What is something people should know about the Sioux Falls music scene?

I wish there was a lot to say but, sadly, in the past few years it has seemed to die out a bit as far as show attendance and people being actively involved in the local scene. Unlike a lot of surrounding cities like Fargo and Minneapolis and Omaha, we don't have too much community in our local music scene. There are a few groups that have a strong draw and play out, but a lot of it is just bands not breaking new ground who are playing to the same group of their friends in local bars. No one is screening show posters, doing zines, putting out vinyl (except Init), or even posting on our local internet forum. It's sad considering how active it was not too long ago. I am pretty active in the local Sioux Falls scene with booking shows, but Init Records pretty much exists under the radar of the current Sioux Falls music scene, which is what it is, I guess.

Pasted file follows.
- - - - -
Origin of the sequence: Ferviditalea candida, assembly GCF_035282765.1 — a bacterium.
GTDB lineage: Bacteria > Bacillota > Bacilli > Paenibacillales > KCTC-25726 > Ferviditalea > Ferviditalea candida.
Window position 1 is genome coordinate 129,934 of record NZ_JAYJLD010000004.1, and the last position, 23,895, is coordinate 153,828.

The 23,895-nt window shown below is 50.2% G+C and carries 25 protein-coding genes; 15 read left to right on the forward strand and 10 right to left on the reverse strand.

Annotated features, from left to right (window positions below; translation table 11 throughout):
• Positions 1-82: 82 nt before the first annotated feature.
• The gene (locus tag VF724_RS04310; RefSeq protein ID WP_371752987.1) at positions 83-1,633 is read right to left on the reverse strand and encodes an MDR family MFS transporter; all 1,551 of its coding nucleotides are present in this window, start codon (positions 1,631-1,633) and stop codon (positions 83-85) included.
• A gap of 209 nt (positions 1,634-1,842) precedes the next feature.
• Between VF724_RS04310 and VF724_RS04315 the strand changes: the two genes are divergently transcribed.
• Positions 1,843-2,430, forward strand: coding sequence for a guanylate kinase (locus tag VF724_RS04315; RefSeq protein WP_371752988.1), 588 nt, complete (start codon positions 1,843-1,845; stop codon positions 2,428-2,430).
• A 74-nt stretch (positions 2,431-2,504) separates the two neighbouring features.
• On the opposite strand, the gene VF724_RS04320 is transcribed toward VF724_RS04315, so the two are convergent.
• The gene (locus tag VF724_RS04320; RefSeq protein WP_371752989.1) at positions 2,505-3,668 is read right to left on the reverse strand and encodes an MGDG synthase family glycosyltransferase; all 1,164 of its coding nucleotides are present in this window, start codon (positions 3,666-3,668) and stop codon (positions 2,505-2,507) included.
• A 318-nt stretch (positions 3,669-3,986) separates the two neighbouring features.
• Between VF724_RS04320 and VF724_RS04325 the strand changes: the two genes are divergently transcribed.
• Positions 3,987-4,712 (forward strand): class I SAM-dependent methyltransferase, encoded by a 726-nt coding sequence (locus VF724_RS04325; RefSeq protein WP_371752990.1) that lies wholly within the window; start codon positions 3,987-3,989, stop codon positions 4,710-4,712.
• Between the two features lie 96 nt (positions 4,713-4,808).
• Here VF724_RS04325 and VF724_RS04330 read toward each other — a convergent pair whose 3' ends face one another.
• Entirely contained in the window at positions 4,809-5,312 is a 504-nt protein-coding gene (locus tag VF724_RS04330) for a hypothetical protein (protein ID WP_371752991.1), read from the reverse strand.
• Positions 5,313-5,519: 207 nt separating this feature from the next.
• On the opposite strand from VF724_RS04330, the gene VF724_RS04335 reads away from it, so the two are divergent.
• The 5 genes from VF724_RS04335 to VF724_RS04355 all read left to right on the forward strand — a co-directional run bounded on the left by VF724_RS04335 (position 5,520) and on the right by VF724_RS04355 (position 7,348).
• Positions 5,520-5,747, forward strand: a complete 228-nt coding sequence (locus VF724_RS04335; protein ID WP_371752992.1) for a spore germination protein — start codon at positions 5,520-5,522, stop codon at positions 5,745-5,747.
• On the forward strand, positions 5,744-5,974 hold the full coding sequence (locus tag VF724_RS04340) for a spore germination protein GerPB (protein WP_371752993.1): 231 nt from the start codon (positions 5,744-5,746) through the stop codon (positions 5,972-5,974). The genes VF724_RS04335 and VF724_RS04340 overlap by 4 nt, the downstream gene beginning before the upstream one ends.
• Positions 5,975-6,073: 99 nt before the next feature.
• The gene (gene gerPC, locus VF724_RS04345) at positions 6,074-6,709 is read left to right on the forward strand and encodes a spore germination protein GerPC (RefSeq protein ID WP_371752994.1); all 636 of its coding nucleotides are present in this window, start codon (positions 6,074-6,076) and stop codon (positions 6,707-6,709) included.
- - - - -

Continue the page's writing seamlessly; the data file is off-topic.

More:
Steven Williams.jpg
Dave Janssen

Init Fest will take place on July 17th at The Vault in Sioux Falls, SD.
Bands features include:
Sinking Steps Rising Eyes
Castle
KEN Mode
Battlefields
Sleeping in Gethsemane

My Voice Nation Help
0 comments
Sort: Newest | Oldest

Now Trending

From the Vault

 

Minnesota Event Tickets
Loading...